As for Heejun, I was able to send five more days with him before his flight, but we said good-bye at I house. It wouldn't be too long until I see him again.

Monday, March 7, 2016

Birthday Cake and Snapchat Filters

I'm under a lot of stress right now, and I've been under a lot of stress for a while now. It's the kind of stress that literally has affects on my life. Sometimes, it's the kind of stress that makes it difficult to get out of bed and live my life. It's the kind of stress I was hoping to avoid while spending my year abroad in Sweden.

After all, I'm supposed to be having the best year of my life, right?

That's the logic I tried to apply when I was having an especially stressful day and tried to talk bout it to my friend. It feels kind of stupid to be sitting here on the border of miserable when I'm so fortunate to be sending a year learning and living in Sweden. But my friend gave me the most humbling answer ever: "Life doesn't care if you're supposed to be having the best year of your life. It doesn't care if you're in Sweden or in America or anywhere else. Life happens, and it's going to affect you in positive and negative ways whether you want it to or not."

What I took away from this conversation was that I need to continue to make the best of whatever life throws at me, no matter if it's positive or negative. I will run into setbacks, but, in the words of Henry Ford, "obstacles are just things you see when you lose sight of the goal."

Finally, I set my sights on the goal again.

The best quote from the book I read, and
also some very helpful life advice!
So what have I been up to the past month? Really, not much. I recently completed a class called "Swedish Society and Culture," which was interesting because it offered me the resources to learn even more about the society that I'm living in. As a part of our final exam, we had to read a book originally written in Swedish and that is set in Sweden and analyse aspects of Swedish culture in the book. I chose to read the novel The Hundred-Year-Old Man Who Climbed Out the Window and Disappeared by Jonas Jonasson, and I absolutely loved it! I found little signs of Sweden hidden all throughout the book. It's perfect if you want a little taste of Sweden but can't physically make it out here... :)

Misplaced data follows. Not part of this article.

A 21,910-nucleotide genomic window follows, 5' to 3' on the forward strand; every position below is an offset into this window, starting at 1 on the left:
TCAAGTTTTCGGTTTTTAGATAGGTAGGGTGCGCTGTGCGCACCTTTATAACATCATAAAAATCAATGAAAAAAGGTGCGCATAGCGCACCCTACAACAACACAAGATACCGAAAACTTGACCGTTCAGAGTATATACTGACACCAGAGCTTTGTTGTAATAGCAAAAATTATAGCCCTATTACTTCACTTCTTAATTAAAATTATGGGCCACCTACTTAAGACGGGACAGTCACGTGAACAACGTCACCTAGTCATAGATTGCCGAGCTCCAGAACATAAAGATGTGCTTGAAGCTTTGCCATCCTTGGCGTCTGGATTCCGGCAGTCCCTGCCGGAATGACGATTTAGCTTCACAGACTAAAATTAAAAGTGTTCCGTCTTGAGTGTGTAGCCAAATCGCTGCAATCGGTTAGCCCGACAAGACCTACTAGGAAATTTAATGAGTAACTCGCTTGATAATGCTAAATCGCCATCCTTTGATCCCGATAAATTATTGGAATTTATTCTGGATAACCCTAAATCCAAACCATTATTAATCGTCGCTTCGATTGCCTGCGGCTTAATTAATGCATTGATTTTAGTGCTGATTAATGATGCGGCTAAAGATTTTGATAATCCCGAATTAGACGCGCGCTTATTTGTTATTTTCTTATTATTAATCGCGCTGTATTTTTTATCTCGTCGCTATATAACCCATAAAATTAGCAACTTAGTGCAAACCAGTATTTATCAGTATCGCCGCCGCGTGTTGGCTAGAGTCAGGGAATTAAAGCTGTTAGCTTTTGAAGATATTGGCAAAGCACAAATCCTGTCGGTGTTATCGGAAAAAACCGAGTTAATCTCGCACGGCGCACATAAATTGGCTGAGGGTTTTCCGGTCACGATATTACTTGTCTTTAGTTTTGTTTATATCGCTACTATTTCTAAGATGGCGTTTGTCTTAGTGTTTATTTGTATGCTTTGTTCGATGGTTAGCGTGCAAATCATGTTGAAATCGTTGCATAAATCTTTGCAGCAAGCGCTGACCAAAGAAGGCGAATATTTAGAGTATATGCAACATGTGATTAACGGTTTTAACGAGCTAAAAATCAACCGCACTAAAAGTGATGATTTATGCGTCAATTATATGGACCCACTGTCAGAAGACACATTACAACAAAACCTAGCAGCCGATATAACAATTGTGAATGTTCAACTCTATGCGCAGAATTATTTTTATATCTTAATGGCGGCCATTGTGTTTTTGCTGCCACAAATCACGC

Right now, I'm taking Comparative European Politics, and, honestly, I think it might be a little advanced for me considering I've literally never taken a class in political science, but everyone else in the class has been really helpful so it's at least manageable! I actually really enjoy the class; I knew the basis of politics in countries such as Sweden, Germany, and Finland, but this class is giving me an opportunity to explore the political situation of various countries in depth. Despite it being difficult, it's a lot of fun, and I'm glad I decided to take it! The last meeting for the class is already next week, though, which makes me sad, because this is a class I would love to take all semester! I still think that Sweden's "one class at a time" setup is really great, but some topics I just really wish I could spend more time with.

Academics aside, I recently had my birthday! I turned 21, which is kind of a big deal in the States, but here in Sweden, it's just another birthday. Even though my friends knew this, they did everything in their power to make it the best birthday I've ever had. And they succeeded! When I got out of class that day, my friends that were also in my class were rushing me toward the bus stop to go home, which I was kind of confused about because I had been planning on walking home and calling my